U.S. crude oil and natural gas reserves reached record highs in 2017, blowing past levels not seen in nearly half a century.
Proved reserves of U.S. crude oil reached 39.2 billion barrels at the end of 2017, surpassing the previous record of 39 billion barrels set in 1970, according to data released Thursday by the Energy Information Administration (EIA). At the same time in 2017, proved reserves of natural gas reached 464.3 trillion cubic feet, smashing the previous record of 388.8 trillion cubic feet set it 2014.
These reserve numbers denote how much oil and natural gas the government believes can be extracted from the ground. Technological innovation and oil price play a major role in how much reserves are estimated to be recoverable, and can fluctuate depending on these factors.
“Stronger oil and natural gas prices combined with continuing development of shales and low permeability formations drove producers of crude oil and natural gas in the United States to report new all-time record levels of proved reserves for both fuels in 2017,” the EIA said. “The new record for natural gas extends a longer-term trend of development, mainly in shale plays in the Northeast. Both U.S. proved reserves of crude oil and natural gas are approximately double their levels from a decade ago.” (RELATED: Former Shell Oil President Says Obama Had Nothing To Do With Increased Fuel Production)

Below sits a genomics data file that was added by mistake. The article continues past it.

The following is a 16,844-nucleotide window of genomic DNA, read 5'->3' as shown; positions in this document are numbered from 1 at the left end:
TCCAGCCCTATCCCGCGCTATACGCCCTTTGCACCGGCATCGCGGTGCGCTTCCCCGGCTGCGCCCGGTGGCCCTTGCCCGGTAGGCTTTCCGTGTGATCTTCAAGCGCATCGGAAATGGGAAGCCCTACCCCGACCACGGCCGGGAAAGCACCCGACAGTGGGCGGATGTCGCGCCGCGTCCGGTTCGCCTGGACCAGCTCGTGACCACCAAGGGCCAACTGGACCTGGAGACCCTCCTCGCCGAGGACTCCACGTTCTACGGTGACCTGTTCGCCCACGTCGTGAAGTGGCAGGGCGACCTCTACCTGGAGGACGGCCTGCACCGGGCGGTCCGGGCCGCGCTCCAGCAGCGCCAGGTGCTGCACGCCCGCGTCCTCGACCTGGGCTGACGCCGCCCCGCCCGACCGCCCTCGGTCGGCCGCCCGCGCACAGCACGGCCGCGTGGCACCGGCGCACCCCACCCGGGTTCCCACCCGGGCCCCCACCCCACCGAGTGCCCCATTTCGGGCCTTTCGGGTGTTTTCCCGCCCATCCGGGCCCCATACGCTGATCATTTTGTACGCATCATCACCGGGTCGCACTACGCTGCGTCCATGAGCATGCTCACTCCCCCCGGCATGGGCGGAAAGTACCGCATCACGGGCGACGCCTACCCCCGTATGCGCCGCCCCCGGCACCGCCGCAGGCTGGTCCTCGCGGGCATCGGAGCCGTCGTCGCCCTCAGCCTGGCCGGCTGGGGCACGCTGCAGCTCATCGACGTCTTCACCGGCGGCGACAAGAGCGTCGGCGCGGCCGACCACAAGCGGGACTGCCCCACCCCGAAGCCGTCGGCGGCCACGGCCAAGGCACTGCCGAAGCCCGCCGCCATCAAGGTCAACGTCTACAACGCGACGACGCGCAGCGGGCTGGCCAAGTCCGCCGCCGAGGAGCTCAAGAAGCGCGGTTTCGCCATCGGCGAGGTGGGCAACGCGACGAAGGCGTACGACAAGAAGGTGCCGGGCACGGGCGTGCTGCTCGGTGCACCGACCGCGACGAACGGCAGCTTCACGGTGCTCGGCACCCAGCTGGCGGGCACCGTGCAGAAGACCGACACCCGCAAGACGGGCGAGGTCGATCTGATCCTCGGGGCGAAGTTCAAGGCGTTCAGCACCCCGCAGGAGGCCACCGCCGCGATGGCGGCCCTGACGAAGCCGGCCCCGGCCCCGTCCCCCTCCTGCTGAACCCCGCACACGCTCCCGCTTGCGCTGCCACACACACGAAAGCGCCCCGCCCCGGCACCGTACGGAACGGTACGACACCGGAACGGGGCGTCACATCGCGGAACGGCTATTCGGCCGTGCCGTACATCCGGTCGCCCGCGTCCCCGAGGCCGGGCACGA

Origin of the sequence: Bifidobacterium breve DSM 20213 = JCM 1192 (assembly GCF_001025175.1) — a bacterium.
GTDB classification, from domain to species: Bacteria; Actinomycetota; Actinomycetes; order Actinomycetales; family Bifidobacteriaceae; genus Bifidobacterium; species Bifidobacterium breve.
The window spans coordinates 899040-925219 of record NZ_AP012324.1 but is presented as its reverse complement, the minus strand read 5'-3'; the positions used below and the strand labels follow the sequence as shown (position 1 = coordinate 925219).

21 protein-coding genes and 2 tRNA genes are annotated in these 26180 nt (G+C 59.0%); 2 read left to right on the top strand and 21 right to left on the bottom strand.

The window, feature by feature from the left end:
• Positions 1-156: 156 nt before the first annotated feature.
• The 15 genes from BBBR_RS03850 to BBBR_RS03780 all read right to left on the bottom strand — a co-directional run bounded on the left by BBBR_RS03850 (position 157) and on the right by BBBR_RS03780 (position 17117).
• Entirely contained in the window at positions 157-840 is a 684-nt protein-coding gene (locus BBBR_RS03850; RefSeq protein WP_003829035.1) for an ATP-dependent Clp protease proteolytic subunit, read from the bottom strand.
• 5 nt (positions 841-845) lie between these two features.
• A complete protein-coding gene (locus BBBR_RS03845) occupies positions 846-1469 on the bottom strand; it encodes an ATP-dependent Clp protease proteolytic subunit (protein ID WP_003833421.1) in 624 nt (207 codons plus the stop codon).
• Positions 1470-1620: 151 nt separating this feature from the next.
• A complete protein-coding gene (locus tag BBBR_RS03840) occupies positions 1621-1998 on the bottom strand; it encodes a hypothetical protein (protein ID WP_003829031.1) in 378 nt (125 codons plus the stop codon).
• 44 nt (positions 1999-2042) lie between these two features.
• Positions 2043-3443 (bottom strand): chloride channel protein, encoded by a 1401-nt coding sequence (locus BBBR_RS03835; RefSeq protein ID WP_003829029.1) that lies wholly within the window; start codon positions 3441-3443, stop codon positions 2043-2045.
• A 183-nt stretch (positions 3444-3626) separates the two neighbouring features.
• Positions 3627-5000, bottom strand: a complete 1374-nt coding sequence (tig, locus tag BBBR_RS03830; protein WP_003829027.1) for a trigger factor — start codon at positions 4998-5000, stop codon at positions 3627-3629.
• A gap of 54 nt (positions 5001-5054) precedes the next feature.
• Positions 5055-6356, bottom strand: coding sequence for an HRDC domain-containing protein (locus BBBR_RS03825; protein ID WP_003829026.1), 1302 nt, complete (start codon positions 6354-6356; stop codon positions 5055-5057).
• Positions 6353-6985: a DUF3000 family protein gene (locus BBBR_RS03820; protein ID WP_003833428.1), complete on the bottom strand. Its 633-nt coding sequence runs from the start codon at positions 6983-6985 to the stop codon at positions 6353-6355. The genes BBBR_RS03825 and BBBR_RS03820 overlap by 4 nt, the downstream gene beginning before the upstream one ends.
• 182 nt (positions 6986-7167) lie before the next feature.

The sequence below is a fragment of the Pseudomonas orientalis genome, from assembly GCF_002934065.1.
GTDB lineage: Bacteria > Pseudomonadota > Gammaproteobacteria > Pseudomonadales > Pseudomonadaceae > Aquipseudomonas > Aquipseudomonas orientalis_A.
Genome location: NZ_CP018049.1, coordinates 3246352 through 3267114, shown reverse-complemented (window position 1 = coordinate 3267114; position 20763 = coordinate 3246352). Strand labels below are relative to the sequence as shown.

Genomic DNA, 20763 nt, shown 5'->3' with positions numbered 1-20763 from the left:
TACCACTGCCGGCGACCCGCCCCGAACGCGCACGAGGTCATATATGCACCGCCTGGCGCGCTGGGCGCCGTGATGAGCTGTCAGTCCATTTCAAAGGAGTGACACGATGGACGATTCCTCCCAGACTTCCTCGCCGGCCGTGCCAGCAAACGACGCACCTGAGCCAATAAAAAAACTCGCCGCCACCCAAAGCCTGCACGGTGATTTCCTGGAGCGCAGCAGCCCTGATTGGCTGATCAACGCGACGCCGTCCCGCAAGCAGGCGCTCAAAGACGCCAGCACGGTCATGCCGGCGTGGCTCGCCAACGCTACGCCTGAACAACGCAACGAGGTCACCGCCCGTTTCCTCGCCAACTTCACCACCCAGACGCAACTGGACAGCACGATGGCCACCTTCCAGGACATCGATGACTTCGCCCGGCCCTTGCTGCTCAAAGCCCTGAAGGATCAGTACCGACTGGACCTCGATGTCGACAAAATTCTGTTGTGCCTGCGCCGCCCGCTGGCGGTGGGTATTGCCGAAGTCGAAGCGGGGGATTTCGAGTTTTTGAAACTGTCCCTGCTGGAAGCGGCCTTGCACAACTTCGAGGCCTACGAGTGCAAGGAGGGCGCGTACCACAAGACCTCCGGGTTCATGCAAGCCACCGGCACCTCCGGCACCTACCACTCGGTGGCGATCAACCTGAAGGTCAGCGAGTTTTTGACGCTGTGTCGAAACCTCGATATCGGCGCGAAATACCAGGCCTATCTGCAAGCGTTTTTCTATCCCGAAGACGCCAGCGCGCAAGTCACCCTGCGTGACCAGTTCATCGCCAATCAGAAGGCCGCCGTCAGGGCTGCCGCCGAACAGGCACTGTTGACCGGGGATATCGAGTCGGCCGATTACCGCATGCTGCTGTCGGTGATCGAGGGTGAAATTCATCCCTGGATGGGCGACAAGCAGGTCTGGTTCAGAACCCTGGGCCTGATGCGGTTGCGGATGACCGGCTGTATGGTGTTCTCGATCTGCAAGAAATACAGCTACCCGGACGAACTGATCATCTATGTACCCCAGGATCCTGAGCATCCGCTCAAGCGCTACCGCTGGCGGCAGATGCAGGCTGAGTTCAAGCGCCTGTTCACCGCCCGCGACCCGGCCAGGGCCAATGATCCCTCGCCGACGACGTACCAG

The news comes as the U.S. continues to set energy records across the board.
U.S. oil production has more than doubled in the past eight years, largely thanks to the implementation of hydraulic fracturing and horizontal drilling. Output in the country increased enough to overtake Russia and Saudi Arabia as the world’s top oil-producing nation earlier in 2018. Record-level output in the U.S. has repeatedly worried analysts with the Organization of Petroleum Exporting Countries (OPEC), who will meet in December to discuss the U.S. shale boom and how to best respond.
The numbers are welcome news to President Donald Trump as he continues to embark on an ambitious energy agenda while unwinding a litany of Obama-era regulations. The Republican had pledged during the 2016 campaign to restart the country’s energy sector and breathe life back into the coal industry — a sector that was heavily targeted by the previous administration.
Former President Barack Obama raised eyebrows on Tuesday night when he tried to take credit for the country’s oil and natural gas boom.
“You wouldn’t always know it but it went up every year I was president,” Obama said at an event hosted by Rice University’s Baker Institute. “That whole, suddenly America’s like the biggest oil producer and the biggest gas — that was me, people … say ‘thank you,’ please.”
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